The presence of 4 different generations in the workforce can challenge benefit plan sponsors that want to please them all.
Individuals may differ, but, in general, the employees in Generations X and Y work to live, while employees in the baby boomer and Silent generations live to work, says Minnesota Life, a unit of Minnesota Mutual Companies Inc., St. Paul, Minn.
Minnesota Life benefits experts note in a new analysis that GenX and GenY employees have seen their parents lose jobs despite years of dedication, leading them to be less trustful of employers than are members of earlier generations.
Members of the Silent Generation remember the end of the Depression and the difficult war years and know what it’s like to live within limited means. They are committed and hard-working, the authors of the paper observe.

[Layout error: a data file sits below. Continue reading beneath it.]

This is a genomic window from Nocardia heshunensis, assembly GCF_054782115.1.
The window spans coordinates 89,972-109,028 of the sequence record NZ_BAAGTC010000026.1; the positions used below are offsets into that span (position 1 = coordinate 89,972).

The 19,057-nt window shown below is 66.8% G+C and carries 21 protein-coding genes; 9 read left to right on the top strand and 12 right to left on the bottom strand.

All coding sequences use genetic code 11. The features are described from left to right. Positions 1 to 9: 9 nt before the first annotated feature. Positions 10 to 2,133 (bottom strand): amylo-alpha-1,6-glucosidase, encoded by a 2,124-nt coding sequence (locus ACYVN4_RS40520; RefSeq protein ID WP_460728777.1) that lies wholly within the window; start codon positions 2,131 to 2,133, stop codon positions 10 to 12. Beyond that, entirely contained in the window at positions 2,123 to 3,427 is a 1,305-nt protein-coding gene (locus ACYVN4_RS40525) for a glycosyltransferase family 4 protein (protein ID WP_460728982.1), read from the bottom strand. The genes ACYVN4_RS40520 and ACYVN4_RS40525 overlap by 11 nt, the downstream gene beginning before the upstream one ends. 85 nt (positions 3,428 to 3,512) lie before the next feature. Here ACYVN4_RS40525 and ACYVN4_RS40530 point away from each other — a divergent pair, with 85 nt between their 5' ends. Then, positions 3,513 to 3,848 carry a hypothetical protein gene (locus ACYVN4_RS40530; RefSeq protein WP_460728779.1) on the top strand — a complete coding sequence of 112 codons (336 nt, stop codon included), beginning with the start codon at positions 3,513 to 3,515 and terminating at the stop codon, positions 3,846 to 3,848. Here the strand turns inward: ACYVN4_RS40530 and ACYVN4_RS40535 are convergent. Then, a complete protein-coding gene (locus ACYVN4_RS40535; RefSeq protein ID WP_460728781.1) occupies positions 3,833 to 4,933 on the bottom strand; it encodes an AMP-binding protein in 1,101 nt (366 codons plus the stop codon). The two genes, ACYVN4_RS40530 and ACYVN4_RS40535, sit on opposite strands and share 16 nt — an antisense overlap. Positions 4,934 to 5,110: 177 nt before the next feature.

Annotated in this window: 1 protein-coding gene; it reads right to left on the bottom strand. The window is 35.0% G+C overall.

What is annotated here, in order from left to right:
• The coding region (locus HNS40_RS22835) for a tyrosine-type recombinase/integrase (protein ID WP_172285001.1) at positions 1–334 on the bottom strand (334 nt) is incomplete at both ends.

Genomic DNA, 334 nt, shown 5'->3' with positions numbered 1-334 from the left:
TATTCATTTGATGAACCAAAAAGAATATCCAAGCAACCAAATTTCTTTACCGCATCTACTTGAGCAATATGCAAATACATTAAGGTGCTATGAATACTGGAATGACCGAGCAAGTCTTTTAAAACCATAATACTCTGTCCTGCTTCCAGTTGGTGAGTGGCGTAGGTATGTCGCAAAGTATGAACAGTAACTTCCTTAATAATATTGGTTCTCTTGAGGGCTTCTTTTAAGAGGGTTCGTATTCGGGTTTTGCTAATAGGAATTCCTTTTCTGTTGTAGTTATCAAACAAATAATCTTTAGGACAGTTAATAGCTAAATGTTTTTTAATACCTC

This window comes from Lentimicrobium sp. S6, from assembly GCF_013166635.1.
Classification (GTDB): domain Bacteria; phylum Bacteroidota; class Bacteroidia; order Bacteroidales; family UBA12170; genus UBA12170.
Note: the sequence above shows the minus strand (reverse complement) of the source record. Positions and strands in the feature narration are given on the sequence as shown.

“Regardless of age, today’s employees want flexibility,” says Paula Bilitz, group life marketing director at Minnesota Life. “However, each generation has its own definition of flexibility.”
For mature workers, flexibility may mean the ability to take time off to care for an ailing spouse, while some boomers may want to slowly phase out of full-time work.
For the younger generations, flexibility may mean having time to focus on lives away from work.